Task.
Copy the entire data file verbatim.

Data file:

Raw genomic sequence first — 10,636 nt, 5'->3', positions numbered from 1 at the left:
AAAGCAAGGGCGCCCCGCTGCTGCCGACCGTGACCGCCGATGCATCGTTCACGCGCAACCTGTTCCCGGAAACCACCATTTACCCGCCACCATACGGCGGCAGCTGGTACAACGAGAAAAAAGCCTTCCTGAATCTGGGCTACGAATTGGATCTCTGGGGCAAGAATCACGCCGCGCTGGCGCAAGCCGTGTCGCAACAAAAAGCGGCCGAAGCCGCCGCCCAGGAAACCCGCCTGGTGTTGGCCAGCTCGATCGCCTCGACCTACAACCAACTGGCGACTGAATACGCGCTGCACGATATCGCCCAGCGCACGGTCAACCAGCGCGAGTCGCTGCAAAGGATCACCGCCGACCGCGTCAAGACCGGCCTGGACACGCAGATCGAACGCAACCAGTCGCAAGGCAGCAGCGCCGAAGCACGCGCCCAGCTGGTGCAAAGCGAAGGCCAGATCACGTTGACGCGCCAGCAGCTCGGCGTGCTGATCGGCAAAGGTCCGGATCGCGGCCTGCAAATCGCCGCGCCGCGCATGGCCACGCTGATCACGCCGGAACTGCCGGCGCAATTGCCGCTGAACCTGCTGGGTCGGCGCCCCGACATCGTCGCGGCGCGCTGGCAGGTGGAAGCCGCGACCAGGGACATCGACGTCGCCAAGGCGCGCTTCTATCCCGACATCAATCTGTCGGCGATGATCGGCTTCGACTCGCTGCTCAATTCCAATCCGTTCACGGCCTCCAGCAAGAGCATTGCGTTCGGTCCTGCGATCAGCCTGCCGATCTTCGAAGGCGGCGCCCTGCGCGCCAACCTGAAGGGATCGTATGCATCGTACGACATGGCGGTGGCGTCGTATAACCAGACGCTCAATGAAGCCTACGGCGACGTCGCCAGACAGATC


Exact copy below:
Raw genomic sequence first — 10,636 nt, 5'->3', positions numbered from 1 at the left:
AAAGCAAGGGCGCCCCGCTGCTGCCGACCGTGACCGCCGATGCATCGTTCACGCGCAACCTGTTCCCGGAAACCACCATTTACCCGCCACCATACGGCGGCAGCTGGTACAACGAGAAAAAAGCCTTCCTGAATCTGGGCTACGAATTGGATCTCTGGGGCAAGAATCACGCCGCGCTGGCGCAAGCCGTGTCGCAACAAAAAGCGGCCGAAGCCGCCGCCCAGGAAACCCGCCTGGTGTTGGCCAGCTCGATCGCCTCGACCTACAACCAACTGGCGACTGAATACGCGCTGCACGATATCGCCCAGCGCACGGTCAACCAGCGCGAGTCGCTGCAAAGGATCACCGCCGACCGCGTCAAGACCGGCCTGGACACGCAGATCGAACGCAACCAGTCGCAAGGCAGCAGCGCCGAAGCACGCGCCCAGCTGGTGCAAAGCGAAGGCCAGATCACGTTGACGCGCCAGCAGCTCGGCGTGCTGATCGGCAAAGGTCCGGATCGCGGCCTGCAAATCGCCGCGCCGCGCATGGCCACGCTGATCACGCCGGAACTGCCGGCGCAATTGCCGCTGAACCTGCTGGGTCGGCGCCCCGACATCGTCGCGGCGCGCTGGCAGGTGGAAGCCGCGACCAGGGACATCGACGTCGCCAAGGCGCGCTTCTATCCCGACATCAATCTGTCGGCGATGATCGGCTTCGACTCGCTGCTCAATTCCAATCCGTTCACGGCCTCCAGCAAGAGCATTGCGTTCGGTCCTGCGATCAGCCTGCCGATCTTCGAAGGCGGCGCCCTGCGCGCCAACCTGAAGGGATCGTATGCATCGTACGACATGGCGGTGGCGTCGTATAACCAGACGCTCAATGAAGCCTACGGCGACGTCGCCAGACAGATC